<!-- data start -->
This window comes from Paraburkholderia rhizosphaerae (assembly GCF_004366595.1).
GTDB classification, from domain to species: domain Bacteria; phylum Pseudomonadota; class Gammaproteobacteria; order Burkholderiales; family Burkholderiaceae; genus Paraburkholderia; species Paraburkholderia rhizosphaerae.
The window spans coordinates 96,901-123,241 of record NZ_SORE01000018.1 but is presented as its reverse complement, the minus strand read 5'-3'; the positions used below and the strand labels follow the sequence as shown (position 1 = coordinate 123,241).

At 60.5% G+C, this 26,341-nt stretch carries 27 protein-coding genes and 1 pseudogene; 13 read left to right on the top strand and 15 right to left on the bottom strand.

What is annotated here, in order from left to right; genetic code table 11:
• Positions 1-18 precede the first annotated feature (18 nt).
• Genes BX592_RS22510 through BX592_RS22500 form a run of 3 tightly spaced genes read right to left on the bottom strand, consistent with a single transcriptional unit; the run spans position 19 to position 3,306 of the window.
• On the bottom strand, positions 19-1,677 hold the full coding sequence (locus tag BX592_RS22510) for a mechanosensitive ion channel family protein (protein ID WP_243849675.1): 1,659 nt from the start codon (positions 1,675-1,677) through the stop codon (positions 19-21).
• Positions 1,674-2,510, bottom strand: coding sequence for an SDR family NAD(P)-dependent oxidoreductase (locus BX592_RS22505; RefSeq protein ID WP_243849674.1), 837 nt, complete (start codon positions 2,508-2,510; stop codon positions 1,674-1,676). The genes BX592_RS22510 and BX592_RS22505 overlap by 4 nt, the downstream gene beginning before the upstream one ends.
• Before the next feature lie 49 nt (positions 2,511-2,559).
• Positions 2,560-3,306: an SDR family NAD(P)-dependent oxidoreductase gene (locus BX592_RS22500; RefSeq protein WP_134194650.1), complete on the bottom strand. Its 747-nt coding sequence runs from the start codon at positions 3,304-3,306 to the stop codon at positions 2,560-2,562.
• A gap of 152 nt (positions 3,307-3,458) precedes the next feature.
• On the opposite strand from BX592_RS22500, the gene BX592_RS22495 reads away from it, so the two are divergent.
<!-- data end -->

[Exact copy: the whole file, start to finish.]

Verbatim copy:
This window comes from Paraburkholderia rhizosphaerae (assembly GCF_004366595.1).
GTDB classification, from domain to species: domain Bacteria; phylum Pseudomonadota; class Gammaproteobacteria; order Burkholderiales; family Burkholderiaceae; genus Paraburkholderia; species Paraburkholderia rhizosphaerae.
The window spans coordinates 96,901-123,241 of record NZ_SORE01000018.1 but is presented as its reverse complement, the minus strand read 5'-3'; the positions used below and the strand labels follow the sequence as shown (position 1 = coordinate 123,241).

At 60.5% G+C, this 26,341-nt stretch carries 27 protein-coding genes and 1 pseudogene; 13 read left to right on the top strand and 15 right to left on the bottom strand.

What is annotated here, in order from left to right; genetic code table 11:
• Positions 1-18 precede the first annotated feature (18 nt).
• Genes BX592_RS22510 through BX592_RS22500 form a run of 3 tightly spaced genes read right to left on the bottom strand, consistent with a single transcriptional unit; the run spans position 19 to position 3,306 of the window.
• On the bottom strand, positions 19-1,677 hold the full coding sequence (locus tag BX592_RS22510) for a mechanosensitive ion channel family protein (protein ID WP_243849675.1): 1,659 nt from the start codon (positions 1,675-1,677) through the stop codon (positions 19-21).
• Positions 1,674-2,510, bottom strand: coding sequence for an SDR family NAD(P)-dependent oxidoreductase (locus BX592_RS22505; RefSeq protein ID WP_243849674.1), 837 nt, complete (start codon positions 2,508-2,510; stop codon positions 1,674-1,676). The genes BX592_RS22510 and BX592_RS22505 overlap by 4 nt, the downstream gene beginning before the upstream one ends.
• Before the next feature lie 49 nt (positions 2,511-2,559).
• Positions 2,560-3,306: an SDR family NAD(P)-dependent oxidoreductase gene (locus BX592_RS22500; RefSeq protein WP_134194650.1), complete on the bottom strand. Its 747-nt coding sequence runs from the start codon at positions 3,304-3,306 to the stop codon at positions 2,560-2,562.
• A gap of 152 nt (positions 3,307-3,458) precedes the next feature.
• On the opposite strand from BX592_RS22500, the gene BX592_RS22495 reads away from it, so the two are divergent.